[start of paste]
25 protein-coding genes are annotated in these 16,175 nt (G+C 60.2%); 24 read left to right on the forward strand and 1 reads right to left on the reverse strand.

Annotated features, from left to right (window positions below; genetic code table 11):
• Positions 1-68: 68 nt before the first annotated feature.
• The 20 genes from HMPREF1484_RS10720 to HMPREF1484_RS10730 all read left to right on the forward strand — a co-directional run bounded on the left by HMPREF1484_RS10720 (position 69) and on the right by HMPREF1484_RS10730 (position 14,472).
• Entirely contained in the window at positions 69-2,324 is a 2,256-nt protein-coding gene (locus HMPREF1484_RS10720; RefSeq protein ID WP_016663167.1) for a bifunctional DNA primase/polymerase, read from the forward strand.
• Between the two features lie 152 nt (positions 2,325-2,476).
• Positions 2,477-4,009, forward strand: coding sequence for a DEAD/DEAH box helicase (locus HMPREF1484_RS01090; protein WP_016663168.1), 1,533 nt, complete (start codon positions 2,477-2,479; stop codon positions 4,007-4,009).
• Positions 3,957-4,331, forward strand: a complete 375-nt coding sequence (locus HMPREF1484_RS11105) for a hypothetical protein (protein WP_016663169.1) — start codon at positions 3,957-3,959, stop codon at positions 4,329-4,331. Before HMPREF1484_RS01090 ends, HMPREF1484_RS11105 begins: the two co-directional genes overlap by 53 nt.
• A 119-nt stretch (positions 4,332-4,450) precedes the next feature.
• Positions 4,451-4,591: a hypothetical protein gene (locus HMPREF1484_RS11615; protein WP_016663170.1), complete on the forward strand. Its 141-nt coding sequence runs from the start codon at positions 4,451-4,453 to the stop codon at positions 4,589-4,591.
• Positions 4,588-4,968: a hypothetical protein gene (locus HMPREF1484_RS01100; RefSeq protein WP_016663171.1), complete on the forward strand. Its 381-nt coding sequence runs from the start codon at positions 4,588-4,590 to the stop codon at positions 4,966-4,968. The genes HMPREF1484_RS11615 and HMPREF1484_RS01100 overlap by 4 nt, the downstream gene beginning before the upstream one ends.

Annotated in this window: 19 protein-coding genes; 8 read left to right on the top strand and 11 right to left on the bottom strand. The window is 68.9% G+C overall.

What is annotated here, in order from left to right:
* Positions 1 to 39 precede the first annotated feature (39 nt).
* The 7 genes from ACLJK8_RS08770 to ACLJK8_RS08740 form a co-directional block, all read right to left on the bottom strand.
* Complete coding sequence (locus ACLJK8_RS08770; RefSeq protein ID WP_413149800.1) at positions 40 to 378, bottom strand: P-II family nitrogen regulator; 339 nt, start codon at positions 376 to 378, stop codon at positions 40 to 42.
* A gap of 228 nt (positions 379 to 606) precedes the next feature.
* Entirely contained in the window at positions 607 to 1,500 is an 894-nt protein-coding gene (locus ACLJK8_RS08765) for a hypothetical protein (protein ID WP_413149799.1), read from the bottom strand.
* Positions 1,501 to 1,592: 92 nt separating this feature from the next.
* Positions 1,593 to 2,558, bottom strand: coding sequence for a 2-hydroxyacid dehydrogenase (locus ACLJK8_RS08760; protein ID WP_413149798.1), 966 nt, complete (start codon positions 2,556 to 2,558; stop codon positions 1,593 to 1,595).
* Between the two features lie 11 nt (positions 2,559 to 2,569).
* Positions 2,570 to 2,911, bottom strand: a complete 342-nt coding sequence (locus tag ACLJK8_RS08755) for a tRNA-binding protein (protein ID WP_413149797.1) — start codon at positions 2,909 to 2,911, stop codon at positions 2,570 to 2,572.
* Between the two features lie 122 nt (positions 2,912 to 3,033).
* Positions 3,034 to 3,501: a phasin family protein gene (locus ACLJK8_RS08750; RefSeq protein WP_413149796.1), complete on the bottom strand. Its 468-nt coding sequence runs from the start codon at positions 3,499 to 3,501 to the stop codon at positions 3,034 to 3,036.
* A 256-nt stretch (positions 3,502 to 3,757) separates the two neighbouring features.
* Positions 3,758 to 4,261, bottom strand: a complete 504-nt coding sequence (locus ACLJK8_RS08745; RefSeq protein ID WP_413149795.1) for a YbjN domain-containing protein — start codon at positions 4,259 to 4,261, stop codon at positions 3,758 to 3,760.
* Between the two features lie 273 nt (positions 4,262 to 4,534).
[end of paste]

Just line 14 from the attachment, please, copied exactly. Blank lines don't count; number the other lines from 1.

* Positions 1 to 39 precede the first annotated feature (39 nt).